Forty-eight stars will fly proudly above Kennewick Avenue this Flag Day.
Dean Jacobson of Kennewick picked up two 10-foot-long by 5-foot-high American flags as he was leaving an airbase he helped build on Okinawa as part of the Navy’s 4th Construction Battalion after World War II.
The flags flew over Okinawa and Saipan while the Seabees worked on airfields to stage air raids on Japan.
“When they started discharging people, they had a lot of stuff nobody seemed to be interested in,” Jacobson said. “So I picked (the flags) up and put them in my duffel bag.”
Jacobson, 89, who served from 1944-46, worked as a “powder monkey,” handling dynamite during construction of air strips.
He put the flags aside when he got home, quickly forgetting about them, he said. A native of the Vancouver, Wash., area, he moved to the Tri-Cities in 1947 and went on to spend more than four decades working as a mechanical foreman and supervisor.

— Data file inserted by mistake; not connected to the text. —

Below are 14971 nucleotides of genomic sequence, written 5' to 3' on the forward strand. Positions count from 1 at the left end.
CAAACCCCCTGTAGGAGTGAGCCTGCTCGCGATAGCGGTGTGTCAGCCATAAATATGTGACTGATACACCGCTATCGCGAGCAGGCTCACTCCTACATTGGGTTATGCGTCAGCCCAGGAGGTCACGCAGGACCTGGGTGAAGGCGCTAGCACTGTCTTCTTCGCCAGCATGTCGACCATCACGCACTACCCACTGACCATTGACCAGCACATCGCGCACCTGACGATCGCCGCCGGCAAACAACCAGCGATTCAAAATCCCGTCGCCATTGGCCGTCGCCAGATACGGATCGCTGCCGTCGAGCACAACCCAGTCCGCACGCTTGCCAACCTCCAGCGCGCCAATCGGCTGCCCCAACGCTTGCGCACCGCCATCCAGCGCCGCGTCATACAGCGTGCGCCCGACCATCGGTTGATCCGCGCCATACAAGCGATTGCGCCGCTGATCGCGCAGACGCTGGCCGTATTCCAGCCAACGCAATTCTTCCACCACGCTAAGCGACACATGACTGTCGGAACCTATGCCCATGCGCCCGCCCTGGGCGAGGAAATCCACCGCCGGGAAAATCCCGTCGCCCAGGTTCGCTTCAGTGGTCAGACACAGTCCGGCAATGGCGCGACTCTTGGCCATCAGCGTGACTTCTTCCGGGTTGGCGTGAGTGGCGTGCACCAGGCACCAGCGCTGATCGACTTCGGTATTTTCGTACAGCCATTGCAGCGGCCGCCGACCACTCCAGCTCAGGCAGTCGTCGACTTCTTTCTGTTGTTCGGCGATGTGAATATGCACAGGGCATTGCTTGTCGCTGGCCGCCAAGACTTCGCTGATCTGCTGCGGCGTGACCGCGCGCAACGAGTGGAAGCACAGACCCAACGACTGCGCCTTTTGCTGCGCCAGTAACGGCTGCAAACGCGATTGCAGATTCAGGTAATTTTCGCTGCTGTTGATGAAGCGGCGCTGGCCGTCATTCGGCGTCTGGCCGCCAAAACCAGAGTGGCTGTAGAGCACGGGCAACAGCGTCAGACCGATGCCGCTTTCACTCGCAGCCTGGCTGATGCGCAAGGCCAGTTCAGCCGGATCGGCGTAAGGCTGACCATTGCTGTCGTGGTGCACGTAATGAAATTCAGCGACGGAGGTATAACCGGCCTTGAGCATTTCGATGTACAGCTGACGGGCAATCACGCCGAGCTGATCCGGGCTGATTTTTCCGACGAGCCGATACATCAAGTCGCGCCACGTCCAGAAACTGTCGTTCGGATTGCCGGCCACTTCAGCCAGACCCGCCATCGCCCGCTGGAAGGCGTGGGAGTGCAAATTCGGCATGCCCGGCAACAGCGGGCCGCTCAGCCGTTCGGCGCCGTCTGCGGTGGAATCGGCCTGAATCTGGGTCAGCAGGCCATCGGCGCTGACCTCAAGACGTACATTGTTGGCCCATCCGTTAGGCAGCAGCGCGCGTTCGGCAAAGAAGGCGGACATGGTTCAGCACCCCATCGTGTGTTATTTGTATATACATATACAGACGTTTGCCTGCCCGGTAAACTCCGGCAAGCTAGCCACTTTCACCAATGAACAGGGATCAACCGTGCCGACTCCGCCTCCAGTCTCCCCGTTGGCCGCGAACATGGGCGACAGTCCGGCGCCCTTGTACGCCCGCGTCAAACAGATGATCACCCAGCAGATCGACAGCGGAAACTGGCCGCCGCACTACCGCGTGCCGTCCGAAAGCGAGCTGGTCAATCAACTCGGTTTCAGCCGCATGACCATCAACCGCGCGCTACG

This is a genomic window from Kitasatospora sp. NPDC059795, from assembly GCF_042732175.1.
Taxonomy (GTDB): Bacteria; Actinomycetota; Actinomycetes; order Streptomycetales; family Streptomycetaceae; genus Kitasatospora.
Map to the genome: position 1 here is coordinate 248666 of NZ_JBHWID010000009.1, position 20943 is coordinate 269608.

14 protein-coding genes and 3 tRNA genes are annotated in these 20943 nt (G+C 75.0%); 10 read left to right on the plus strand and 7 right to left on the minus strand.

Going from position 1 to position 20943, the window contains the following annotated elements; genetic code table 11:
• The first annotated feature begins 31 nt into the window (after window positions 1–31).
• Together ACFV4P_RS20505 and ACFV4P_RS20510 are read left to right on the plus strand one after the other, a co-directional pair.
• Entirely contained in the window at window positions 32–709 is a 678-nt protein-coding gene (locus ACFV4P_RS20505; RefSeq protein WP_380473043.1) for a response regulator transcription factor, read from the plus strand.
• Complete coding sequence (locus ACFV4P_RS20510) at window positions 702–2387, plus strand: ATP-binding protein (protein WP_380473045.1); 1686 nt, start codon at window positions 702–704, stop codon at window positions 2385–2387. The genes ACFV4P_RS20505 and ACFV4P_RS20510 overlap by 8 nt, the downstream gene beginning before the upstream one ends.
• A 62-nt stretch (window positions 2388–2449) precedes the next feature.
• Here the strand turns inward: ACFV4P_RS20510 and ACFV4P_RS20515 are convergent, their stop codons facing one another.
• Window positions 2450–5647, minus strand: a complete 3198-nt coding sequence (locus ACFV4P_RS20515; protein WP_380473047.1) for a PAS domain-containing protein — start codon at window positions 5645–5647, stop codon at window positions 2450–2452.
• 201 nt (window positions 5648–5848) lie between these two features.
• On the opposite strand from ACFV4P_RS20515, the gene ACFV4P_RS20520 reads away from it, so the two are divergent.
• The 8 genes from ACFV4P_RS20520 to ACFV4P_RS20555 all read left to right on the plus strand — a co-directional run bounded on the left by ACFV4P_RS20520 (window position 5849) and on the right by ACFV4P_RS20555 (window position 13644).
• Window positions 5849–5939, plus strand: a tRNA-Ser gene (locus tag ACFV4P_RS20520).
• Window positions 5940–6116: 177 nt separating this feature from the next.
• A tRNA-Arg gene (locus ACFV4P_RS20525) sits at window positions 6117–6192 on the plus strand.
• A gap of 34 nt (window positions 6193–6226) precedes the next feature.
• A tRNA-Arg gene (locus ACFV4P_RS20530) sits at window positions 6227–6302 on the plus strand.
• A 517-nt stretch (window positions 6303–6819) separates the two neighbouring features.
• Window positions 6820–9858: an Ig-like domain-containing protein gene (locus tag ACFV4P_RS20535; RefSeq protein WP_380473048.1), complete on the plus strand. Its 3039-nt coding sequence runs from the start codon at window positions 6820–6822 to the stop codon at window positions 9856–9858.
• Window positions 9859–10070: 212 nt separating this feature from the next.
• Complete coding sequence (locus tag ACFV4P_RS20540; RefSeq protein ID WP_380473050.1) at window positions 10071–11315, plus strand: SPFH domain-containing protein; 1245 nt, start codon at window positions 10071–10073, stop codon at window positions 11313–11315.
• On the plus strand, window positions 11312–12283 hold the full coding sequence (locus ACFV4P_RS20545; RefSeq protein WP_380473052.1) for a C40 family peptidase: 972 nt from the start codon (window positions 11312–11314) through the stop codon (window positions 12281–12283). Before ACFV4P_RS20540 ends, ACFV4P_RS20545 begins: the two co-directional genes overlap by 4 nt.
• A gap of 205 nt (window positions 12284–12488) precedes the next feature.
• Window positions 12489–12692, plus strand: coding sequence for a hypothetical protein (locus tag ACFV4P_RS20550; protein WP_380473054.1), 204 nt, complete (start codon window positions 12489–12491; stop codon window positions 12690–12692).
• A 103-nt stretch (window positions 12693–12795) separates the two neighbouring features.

But Jacobson came across an interesting discovery about a month ago when he was cleaning out a closet where his wife, Billie, who died in 2006, kept extra sewing materials.
“I thought, ‘What in the hell is that?’ ” he said. “I started opening it and it got longer and longer. Then it dawned on me that I brought that back in my duffel bag.”
Jacobson has always flown a flag from his front yard flagpole on patriotic holidays and other special occasions. His nephew, Mike McKever, helped him fly one of his World War II souvenirs for the first time this week to test it out. They plan to put it up for the full day today, which is Flag Day.
“I’ll get up early and put it out,” Jacobson said, adding that his plans could change if it gets too windy.
Jacobson plans to fly the flag on special occasions, including holidays and his birthday, he said. He would like to donate one of the flags to a museum, if one is interested.
The flags each show six horizontal lines of eight stars, signifying the time before Alaska and Hawaii became states.
“It’s fabulous,” said McKever, himself a former Green Beret. “I was born in the era of 48 states. I was fortunate to see the 49th and 50th come in.”